It was one of those days.
I was working on a story about ultra-green buildings for an environmental publication, an infectious disease feature for a junior high audience, a narrative about community outreach efforts for a medical center magazine and a complicated epidemiology piece in a cancer journal’s news section.
Being a generalist often means having to quickly shift between both topics and audiences. With four vastly different stories for wildly diverse groups of readers, however, my brain was spinning and my gears were in serious danger of seizing up.
Other writers have found themselves in similar predicaments. “I’ve definitely had points when I’ve found my brain going nuts over this,” says SciLancer Sarah Webb (bio). “For example, this type of combination can be deadly for me: working on a story about Mars for kids, while writing a business-laden feature for, say, Nature Biotechnology, editing chemistry stuff for researchers, and working on a careers piece for Science. If I have too many topics going AND multiple audiences and perspectives, I start to go a little insane.”
Her advice? Pace yourself. “My best strategy in that case is to not work on too many things in one day,” Sarah says. “If I’m working on the kids’ piece, I can also dabble in one other project. Or I’ll work on the scientist-focused stuff for a day and come back to the kids’ piece the next day.”
Finding the right rhythm can be critical for those of us who write for very different audiences on a continual basis and must constantly multitask. “The key for me is to get into one gear and stay there until it’s done before shifting to another gear,” says SciLancer Emily Sohn (bio). “So I may report multiple stories in the same day/week (keeping in mind with each interview what level of questions I want to ask), but I will generally only work on writing one thing at a time.”
Reacquaint yourself with your audience
One of the best ways to get your mind reconnected with a target audience is to immerse yourself in writing aimed at those readers or listeners. “Before I start writing, I usually read through a few stories in the publication that I’m aiming for, which puts me in the mindset for the kind of tone and structure and language I’m shooting for,” Emily says. “When I shift to a new audience, I read a few of those first to get in that kind of mood.”
Use technology to your advantage
“Switching gears is part of my work,” says Robert Frederick (bio), whose resume includes a dizzying array of diverse gigs: a technical manual for an engineering firm; a report for physics teachers; stories for newspapers, magazines and a local NPR station; a newsletter for general scientists; and a television program script. “Like Sarah, I try not to do too much at once and read (and re-read) content aimed at the audience I’m writing for at that time. So, it’s not so much multi-tasking for me as just figuring out what I need to do in order to focus on just one thing at a time, even if only for a short time.”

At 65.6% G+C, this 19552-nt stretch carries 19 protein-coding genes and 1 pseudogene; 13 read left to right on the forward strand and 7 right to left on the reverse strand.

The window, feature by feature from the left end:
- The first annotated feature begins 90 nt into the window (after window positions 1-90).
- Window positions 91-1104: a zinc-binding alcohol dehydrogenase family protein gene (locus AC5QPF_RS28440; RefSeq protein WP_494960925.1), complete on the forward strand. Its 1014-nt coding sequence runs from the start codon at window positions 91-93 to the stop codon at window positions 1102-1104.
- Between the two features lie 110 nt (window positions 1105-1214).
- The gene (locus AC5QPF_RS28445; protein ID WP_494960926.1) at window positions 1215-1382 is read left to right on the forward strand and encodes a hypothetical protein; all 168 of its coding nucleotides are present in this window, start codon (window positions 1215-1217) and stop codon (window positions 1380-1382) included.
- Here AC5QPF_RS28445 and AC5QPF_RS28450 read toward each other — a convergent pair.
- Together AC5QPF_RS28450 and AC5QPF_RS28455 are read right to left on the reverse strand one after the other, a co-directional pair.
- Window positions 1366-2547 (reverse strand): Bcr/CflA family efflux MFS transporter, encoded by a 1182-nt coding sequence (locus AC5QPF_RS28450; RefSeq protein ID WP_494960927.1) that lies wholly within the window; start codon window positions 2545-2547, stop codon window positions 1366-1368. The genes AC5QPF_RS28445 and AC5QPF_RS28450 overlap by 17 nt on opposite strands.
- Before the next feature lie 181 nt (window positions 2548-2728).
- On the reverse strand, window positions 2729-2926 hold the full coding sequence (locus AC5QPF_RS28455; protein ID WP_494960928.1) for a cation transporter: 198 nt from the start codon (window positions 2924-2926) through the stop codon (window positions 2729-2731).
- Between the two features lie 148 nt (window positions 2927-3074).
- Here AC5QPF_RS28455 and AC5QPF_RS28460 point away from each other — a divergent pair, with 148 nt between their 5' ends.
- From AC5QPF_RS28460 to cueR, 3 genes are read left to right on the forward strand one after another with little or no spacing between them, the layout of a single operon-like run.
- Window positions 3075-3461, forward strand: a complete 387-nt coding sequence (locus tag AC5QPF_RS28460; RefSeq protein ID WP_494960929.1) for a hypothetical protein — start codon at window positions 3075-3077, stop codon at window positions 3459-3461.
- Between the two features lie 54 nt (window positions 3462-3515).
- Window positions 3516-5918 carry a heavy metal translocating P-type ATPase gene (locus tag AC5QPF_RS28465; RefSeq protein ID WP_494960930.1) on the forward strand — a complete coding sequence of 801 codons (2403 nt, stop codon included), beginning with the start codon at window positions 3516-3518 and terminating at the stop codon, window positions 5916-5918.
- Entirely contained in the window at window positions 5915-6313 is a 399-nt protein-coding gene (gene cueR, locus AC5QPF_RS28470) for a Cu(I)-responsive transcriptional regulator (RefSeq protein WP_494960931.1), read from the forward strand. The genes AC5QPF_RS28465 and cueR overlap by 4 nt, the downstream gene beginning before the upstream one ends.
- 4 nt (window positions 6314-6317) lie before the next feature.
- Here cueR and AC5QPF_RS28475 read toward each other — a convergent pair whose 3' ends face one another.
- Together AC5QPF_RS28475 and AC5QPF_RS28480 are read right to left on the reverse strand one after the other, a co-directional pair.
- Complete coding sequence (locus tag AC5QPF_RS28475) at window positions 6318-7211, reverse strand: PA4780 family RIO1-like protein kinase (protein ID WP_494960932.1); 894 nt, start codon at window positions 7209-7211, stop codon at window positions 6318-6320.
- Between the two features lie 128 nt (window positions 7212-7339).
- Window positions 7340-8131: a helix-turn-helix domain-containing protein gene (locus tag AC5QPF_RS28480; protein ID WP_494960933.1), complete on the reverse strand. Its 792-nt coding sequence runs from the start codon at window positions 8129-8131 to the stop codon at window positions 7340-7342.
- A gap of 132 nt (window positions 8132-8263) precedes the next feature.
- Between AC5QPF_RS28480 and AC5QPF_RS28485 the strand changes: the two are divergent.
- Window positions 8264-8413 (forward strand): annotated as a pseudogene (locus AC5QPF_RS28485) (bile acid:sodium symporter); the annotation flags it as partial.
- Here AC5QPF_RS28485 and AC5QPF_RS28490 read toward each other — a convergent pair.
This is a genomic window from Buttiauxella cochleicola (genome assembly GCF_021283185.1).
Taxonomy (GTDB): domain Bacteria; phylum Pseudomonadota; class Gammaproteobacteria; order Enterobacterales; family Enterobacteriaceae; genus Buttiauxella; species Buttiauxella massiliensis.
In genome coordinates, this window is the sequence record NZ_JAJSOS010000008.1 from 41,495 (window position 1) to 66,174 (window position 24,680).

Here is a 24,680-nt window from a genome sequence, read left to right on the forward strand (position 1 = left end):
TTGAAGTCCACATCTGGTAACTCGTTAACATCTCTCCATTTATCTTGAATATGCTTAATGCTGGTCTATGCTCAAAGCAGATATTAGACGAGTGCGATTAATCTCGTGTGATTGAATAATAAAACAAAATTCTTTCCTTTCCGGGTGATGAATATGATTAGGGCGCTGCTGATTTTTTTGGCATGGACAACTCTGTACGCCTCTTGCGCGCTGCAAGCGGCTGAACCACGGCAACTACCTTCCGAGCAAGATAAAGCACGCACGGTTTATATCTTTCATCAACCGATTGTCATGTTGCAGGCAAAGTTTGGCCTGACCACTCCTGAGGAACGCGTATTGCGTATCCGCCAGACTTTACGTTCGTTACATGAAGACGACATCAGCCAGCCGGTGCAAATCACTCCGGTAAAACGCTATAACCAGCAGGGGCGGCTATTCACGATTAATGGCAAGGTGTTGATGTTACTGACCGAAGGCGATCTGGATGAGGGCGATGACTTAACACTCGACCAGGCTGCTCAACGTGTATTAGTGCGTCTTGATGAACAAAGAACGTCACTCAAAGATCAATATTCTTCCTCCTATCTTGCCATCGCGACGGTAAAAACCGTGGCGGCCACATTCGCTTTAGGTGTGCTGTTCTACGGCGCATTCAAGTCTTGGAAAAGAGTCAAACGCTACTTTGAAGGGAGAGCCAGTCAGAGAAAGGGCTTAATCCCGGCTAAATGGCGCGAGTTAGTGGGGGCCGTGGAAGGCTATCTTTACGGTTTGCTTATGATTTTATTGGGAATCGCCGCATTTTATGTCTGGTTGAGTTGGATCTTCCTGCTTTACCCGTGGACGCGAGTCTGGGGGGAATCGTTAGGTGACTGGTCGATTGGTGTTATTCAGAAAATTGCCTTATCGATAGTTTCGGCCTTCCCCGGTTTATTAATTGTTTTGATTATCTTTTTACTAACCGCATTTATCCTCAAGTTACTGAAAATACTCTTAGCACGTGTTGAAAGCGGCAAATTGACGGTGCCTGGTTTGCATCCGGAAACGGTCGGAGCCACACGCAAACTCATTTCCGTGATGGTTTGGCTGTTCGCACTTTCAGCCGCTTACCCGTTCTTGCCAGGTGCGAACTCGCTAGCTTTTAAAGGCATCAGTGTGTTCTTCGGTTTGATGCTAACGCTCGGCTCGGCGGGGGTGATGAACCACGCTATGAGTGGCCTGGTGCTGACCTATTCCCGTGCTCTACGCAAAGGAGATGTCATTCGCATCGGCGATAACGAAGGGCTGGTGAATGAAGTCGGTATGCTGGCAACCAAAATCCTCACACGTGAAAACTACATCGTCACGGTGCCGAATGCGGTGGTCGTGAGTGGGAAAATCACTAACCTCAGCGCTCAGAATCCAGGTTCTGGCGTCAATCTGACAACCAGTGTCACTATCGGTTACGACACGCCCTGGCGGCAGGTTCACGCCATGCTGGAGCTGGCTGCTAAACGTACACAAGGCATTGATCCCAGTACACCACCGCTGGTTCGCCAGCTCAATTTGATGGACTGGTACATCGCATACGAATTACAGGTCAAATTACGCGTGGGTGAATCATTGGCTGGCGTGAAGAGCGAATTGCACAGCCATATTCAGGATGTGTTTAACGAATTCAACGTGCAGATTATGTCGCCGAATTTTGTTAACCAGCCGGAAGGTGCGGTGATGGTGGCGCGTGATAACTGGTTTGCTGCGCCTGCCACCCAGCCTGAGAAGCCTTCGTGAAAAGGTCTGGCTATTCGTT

To help sharpen your focus, Rob suggests buying a tablet with a big enough screen for you to read a full PDF page. “I load lots of documents and PDFs on it of the different types of stories I’m writing (including radio transcripts and video scripts),” he says. “Then, when I need to switch gears and get deep quickly, I read/re-read content aimed at the same audiences I’ll be addressing before I start to write/report/edit again. It really helps.”
Seek out repurposing opportunities (and sources)
The ability to switch up your writing with minimal grinding can help you repurpose stories for multiple audiences. After SciLancer Jessica Marshall (bio) wrote a story about animal sleep for a specialty magazine, for example, she found that she could use much of the same material for a related story for a kids magazine. The writing style, she says, changed more than the content. “No matter who you’re writing for, you constantly think of your audience, read some of who you’re writing for to get the right pitch in your head, and try to keep that in mind as you write,” she adds.
The same can be true when interviewing a source. If a scientist has a particular knack for explaining something and you have visions of using some of the material for a second publication, try asking him or her to recast a particularly good phrase or explanation for, say, a 12-year-old (you can also try this trick if you’d like a less-than-clear scientist to talk in jargon-free sentences). Maybe a second story won’t pan out, but at least you might bring more clarity to your first one or find a valuable asset in a source who can speak at multiple levels.
Of course, exercising your inner gear-shifting abilities can help you keep the rust at bay, no matter which audience you’re addressing. “I imagine it’s like a musician who plays all sorts of different kinds of music,” Emily says. “As long as you keep practicing them all, it’s not that hard to switch back and forth from classical to jazz to rock and roll.”
Image credit: Pete Birkinshaw on Flickr Creative Commons